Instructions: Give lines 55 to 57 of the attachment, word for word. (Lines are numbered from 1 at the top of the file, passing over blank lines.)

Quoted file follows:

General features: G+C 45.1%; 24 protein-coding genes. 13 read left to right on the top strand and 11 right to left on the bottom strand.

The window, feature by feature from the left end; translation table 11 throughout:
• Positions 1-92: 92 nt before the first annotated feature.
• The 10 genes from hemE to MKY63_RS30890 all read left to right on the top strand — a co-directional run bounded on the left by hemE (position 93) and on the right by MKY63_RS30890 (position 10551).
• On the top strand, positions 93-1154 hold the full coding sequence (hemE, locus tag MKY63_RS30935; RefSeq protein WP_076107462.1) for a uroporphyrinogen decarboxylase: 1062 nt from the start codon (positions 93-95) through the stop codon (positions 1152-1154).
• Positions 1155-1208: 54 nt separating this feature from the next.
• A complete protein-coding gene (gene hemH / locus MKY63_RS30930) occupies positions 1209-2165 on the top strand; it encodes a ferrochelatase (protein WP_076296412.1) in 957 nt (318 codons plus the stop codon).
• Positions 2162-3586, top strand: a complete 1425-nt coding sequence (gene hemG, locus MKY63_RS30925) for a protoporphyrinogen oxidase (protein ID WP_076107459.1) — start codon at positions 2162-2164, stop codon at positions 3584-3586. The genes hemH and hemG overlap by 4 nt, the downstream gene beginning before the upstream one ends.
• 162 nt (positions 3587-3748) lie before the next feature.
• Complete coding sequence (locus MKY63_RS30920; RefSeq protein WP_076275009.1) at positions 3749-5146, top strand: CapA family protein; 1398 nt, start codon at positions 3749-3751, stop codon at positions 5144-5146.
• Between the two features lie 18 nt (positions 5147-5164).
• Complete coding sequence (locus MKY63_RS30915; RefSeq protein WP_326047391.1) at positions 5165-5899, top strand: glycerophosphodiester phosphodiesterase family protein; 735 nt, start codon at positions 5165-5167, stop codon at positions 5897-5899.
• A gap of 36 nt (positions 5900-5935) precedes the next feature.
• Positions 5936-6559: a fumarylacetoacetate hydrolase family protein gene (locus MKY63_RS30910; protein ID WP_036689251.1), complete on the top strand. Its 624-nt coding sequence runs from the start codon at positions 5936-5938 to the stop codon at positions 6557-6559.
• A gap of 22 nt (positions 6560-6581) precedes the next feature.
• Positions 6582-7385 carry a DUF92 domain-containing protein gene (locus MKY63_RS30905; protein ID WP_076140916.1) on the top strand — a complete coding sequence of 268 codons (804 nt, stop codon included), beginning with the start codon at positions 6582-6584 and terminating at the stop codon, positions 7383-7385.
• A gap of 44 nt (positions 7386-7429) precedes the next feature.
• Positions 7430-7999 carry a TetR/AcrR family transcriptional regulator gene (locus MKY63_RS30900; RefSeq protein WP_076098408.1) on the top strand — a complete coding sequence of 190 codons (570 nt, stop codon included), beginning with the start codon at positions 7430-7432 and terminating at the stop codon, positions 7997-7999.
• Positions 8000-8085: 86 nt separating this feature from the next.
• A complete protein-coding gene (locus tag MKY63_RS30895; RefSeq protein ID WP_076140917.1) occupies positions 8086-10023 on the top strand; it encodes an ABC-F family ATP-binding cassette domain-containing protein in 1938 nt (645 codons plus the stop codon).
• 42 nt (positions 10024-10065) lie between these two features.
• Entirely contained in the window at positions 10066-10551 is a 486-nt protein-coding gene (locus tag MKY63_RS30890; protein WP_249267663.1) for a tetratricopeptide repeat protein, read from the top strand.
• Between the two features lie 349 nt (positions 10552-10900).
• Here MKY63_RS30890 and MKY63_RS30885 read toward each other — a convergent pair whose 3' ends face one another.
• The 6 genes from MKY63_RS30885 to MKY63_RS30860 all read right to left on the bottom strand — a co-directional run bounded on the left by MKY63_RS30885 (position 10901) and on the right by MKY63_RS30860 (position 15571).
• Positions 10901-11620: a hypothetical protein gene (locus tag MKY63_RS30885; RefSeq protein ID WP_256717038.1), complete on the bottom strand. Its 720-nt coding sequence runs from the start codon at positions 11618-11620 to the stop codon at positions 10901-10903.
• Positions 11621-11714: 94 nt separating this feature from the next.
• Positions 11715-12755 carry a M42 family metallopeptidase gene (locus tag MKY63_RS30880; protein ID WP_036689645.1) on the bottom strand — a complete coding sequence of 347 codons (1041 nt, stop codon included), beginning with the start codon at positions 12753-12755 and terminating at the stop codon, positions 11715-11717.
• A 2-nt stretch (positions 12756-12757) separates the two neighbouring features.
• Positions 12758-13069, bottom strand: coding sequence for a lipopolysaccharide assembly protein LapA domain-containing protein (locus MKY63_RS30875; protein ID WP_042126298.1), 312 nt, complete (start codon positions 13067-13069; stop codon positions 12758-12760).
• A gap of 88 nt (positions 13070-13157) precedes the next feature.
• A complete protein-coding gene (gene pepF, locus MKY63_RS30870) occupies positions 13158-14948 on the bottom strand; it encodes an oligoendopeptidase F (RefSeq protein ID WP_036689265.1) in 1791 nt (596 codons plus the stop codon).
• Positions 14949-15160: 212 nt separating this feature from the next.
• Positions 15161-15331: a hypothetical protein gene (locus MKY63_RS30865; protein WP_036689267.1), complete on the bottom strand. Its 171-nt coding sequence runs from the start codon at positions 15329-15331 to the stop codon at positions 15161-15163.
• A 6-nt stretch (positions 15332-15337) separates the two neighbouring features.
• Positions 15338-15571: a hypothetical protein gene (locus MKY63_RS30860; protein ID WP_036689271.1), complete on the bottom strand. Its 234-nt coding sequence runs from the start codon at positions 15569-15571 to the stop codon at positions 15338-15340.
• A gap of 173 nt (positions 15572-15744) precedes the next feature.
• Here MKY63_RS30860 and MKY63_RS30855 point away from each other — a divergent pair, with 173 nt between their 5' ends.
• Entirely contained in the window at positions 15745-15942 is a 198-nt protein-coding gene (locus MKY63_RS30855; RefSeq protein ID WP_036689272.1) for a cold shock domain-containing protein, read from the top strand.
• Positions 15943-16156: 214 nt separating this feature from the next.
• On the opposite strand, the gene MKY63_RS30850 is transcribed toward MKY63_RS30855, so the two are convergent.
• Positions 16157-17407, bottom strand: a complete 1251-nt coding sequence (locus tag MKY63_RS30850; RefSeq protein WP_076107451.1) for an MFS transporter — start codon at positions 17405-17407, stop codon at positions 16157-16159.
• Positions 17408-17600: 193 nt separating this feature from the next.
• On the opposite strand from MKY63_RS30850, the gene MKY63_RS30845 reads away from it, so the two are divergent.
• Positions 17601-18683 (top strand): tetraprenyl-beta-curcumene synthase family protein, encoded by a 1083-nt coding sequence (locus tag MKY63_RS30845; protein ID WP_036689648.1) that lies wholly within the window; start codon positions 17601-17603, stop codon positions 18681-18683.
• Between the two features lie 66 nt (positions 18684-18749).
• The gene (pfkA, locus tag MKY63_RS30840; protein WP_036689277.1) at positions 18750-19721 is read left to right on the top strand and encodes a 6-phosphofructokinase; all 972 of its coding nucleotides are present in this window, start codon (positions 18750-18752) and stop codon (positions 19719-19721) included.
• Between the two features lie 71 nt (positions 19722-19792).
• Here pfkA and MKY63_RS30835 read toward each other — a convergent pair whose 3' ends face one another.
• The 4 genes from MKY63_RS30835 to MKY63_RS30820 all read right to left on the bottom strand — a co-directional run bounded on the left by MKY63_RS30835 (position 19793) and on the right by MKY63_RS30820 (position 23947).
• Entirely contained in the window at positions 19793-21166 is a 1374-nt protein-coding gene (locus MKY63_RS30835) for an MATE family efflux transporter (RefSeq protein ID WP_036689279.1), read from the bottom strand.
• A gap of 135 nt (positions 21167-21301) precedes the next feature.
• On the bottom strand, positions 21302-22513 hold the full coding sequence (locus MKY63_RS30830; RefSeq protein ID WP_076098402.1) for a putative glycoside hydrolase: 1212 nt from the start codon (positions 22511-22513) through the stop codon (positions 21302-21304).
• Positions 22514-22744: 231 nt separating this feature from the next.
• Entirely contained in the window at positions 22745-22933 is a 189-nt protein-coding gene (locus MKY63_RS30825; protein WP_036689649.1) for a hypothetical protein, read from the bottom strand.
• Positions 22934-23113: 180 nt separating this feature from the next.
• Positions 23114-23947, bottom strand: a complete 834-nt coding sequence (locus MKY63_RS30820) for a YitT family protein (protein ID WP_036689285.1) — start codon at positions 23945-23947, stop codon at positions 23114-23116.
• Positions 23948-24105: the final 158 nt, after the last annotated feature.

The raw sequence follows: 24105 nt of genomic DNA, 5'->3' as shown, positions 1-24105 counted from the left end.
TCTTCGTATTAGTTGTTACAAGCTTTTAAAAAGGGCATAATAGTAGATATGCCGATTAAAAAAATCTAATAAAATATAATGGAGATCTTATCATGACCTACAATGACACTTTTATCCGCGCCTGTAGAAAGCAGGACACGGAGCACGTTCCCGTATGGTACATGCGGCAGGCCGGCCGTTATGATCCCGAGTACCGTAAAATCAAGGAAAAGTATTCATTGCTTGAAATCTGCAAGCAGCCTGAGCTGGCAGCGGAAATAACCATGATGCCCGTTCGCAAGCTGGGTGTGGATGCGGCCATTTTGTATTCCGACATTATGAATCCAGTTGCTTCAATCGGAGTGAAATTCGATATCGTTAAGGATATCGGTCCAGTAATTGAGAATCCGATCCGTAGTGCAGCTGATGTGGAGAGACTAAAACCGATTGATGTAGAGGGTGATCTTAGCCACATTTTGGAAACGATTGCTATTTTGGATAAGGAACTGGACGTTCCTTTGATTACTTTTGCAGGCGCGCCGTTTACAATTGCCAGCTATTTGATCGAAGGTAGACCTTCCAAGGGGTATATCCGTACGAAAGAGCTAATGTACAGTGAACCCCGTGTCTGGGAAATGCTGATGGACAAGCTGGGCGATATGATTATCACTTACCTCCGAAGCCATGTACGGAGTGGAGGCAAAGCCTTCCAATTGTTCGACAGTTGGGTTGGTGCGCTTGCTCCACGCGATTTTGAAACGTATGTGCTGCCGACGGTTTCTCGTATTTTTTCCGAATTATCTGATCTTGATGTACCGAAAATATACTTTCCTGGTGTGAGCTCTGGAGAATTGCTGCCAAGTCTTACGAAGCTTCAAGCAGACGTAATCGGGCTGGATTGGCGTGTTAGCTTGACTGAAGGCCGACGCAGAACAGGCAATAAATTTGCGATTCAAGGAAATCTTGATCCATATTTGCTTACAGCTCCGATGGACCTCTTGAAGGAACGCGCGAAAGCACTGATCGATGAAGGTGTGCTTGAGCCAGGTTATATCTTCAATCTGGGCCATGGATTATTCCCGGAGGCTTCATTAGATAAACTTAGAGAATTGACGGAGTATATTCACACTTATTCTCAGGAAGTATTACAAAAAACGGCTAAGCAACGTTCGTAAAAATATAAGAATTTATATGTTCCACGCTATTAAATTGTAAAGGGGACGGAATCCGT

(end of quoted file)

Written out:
• Entirely contained in the window at positions 22745-22933 is a 189-nt protein-coding gene (locus MKY63_RS30825; protein WP_036689649.1) for a hypothetical protein, read from the bottom strand.
• Positions 22934-23113: 180 nt separating this feature from the next.
• Positions 23114-23947, bottom strand: a complete 834-nt coding sequence (locus MKY63_RS30820) for a YitT family protein (protein ID WP_036689285.1) — start codon at positions 23945-23947, stop codon at positions 23114-23116.